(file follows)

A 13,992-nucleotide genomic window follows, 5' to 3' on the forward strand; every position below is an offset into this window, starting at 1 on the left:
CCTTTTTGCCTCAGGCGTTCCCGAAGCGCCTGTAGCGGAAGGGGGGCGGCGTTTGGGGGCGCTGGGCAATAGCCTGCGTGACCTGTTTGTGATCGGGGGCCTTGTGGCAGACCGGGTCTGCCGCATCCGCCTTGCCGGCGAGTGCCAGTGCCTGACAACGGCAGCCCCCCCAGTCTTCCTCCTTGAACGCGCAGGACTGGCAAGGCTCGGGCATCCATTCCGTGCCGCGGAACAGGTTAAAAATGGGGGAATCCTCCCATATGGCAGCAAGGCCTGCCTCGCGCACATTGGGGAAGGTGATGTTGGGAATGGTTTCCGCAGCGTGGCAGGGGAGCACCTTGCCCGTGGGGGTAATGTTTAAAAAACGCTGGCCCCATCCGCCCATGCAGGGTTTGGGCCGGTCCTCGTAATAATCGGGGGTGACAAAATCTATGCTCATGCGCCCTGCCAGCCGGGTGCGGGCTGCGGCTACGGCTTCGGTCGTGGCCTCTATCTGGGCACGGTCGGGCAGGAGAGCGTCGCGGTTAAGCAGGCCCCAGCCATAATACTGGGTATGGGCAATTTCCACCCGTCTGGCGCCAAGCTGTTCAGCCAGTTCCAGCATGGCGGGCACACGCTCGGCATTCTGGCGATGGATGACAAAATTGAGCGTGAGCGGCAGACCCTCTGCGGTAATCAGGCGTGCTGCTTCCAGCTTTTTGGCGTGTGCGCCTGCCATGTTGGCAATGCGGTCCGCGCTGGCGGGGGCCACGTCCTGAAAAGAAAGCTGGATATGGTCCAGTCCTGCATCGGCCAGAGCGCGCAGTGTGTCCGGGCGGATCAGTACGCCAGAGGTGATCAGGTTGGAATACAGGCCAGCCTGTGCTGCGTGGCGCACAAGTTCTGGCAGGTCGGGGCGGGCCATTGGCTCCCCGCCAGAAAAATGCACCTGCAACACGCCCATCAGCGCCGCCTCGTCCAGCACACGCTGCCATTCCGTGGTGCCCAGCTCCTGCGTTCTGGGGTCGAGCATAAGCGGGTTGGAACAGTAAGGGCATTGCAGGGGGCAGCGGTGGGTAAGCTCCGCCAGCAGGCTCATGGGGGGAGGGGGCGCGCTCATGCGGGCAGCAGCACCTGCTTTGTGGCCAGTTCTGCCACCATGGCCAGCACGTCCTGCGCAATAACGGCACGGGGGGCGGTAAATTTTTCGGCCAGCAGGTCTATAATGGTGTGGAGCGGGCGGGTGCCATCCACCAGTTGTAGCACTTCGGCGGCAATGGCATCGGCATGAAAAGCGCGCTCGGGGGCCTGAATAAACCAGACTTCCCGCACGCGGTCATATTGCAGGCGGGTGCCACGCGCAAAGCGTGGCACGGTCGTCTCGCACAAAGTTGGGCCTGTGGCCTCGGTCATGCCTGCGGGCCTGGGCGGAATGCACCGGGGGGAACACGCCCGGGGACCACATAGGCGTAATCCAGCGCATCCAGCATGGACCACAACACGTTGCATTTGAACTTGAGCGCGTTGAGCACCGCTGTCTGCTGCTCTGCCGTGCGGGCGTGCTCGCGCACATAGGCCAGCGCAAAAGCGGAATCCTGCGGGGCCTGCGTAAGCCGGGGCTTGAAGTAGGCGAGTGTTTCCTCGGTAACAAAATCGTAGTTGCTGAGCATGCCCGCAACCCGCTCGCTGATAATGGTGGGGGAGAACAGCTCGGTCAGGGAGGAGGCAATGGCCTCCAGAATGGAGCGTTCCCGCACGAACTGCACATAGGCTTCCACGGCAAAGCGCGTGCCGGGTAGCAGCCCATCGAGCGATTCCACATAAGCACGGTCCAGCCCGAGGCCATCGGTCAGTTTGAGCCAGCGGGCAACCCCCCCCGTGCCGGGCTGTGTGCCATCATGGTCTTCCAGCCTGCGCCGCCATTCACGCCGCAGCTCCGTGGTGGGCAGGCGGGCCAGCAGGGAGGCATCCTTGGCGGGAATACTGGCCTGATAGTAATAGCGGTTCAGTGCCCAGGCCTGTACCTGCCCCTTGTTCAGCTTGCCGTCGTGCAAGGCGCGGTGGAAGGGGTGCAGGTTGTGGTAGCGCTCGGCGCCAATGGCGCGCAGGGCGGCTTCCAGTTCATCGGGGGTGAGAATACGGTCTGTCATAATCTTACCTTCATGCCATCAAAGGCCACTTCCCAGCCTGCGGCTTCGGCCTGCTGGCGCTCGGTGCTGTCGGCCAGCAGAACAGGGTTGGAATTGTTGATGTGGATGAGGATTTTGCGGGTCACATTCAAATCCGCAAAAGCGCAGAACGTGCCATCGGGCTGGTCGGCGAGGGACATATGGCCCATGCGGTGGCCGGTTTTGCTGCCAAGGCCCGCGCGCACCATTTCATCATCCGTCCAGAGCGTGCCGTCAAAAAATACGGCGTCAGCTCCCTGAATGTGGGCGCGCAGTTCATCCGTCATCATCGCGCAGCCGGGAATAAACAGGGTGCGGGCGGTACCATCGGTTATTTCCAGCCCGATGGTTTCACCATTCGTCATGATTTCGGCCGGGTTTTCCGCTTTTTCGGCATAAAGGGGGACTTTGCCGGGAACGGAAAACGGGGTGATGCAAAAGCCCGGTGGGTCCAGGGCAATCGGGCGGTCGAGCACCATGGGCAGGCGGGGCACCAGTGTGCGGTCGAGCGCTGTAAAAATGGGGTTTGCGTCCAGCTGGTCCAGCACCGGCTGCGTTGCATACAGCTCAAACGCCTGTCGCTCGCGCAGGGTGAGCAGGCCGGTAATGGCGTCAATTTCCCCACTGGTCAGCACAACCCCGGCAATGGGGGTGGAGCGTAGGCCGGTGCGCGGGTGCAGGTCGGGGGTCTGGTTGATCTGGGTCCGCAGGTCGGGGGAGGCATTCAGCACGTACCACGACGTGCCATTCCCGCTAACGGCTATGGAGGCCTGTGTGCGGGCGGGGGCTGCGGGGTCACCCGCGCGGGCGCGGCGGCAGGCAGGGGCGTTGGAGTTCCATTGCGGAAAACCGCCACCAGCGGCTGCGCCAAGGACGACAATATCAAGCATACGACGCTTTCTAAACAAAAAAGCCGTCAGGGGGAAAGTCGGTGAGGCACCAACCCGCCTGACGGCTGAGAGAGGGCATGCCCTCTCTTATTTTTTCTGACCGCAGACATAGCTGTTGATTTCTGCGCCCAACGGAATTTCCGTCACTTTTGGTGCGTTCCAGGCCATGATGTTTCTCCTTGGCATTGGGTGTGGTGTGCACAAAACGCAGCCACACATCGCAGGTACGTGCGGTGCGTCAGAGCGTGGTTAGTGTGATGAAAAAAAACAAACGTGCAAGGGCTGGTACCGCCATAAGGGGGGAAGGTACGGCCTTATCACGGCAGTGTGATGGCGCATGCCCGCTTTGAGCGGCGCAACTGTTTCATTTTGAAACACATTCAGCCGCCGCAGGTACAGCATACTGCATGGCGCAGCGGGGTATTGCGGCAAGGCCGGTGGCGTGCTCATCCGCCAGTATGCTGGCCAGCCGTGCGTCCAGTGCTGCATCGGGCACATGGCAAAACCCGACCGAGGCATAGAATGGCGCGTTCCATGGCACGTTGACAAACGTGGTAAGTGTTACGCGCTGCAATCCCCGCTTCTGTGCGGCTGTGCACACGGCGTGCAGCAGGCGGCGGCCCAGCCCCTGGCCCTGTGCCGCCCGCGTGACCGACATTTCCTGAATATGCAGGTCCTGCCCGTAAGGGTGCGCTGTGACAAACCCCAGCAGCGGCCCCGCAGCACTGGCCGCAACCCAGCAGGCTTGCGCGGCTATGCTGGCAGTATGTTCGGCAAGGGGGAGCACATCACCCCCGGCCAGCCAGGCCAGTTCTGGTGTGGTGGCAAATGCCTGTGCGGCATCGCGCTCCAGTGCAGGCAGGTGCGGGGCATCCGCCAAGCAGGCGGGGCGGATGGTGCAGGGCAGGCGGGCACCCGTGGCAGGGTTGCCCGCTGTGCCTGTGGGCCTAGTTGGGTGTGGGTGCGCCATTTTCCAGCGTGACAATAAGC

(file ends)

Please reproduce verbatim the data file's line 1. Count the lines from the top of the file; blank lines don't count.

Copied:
A 13,992-nucleotide genomic window follows, 5' to 3' on the forward strand; every position below is an offset into this window, starting at 1 on the left: